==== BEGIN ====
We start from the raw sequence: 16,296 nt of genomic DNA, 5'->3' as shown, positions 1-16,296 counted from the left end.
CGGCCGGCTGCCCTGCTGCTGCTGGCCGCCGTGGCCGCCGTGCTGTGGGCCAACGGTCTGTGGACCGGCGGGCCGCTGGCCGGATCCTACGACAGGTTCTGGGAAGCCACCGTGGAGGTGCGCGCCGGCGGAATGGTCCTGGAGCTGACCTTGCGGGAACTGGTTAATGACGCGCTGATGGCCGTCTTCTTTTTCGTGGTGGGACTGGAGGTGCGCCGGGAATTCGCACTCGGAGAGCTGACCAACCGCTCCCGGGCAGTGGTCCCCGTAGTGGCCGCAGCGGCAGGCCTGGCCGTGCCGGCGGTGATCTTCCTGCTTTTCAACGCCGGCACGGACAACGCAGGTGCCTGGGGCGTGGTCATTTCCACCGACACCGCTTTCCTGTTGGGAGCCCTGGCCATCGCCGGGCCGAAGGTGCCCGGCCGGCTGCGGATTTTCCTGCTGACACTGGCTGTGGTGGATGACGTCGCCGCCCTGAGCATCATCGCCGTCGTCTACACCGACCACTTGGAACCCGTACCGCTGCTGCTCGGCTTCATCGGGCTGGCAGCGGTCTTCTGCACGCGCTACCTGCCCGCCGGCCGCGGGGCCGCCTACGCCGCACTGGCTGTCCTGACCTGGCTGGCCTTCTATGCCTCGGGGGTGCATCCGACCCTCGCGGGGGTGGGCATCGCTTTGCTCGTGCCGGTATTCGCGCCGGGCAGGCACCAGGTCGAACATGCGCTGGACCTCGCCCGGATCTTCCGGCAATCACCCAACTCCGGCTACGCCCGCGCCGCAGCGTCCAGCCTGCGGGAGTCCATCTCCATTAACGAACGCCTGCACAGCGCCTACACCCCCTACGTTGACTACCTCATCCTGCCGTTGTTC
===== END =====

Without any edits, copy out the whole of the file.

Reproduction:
We start from the raw sequence: 16,296 nt of genomic DNA, 5'->3' as shown, positions 1-16,296 counted from the left end.
CGGCCGGCTGCCCTGCTGCTGCTGGCCGCCGTGGCCGCCGTGCTGTGGGCCAACGGTCTGTGGACCGGCGGGCCGCTGGCCGGATCCTACGACAGGTTCTGGGAAGCCACCGTGGAGGTGCGCGCCGGCGGAATGGTCCTGGAGCTGACCTTGCGGGAACTGGTTAATGACGCGCTGATGGCCGTCTTCTTTTTCGTGGTGGGACTGGAGGTGCGCCGGGAATTCGCACTCGGAGAGCTGACCAACCGCTCCCGGGCAGTGGTCCCCGTAGTGGCCGCAGCGGCAGGCCTGGCCGTGCCGGCGGTGATCTTCCTGCTTTTCAACGCCGGCACGGACAACGCAGGTGCCTGGGGCGTGGTCATTTCCACCGACACCGCTTTCCTGTTGGGAGCCCTGGCCATCGCCGGGCCGAAGGTGCCCGGCCGGCTGCGGATTTTCCTGCTGACACTGGCTGTGGTGGATGACGTCGCCGCCCTGAGCATCATCGCCGTCGTCTACACCGACCACTTGGAACCCGTACCGCTGCTGCTCGGCTTCATCGGGCTGGCAGCGGTCTTCTGCACGCGCTACCTGCCCGCCGGCCGCGGGGCCGCCTACGCCGCACTGGCTGTCCTGACCTGGCTGGCCTTCTATGCCTCGGGGGTGCATCCGACCCTCGCGGGGGTGGGCATCGCTTTGCTCGTGCCGGTATTCGCGCCGGGCAGGCACCAGGTCGAACATGCGCTGGACCTCGCCCGGATCTTCCGGCAATCACCCAACTCCGGCTACGCCCGCGCCGCAGCGTCCAGCCTGCGGGAGTCCATCTCCATTAACGAACGCCTGCACAGCGCCTACACCCCCTACGTTGACTACCTCATCCTGCCGTTGTTC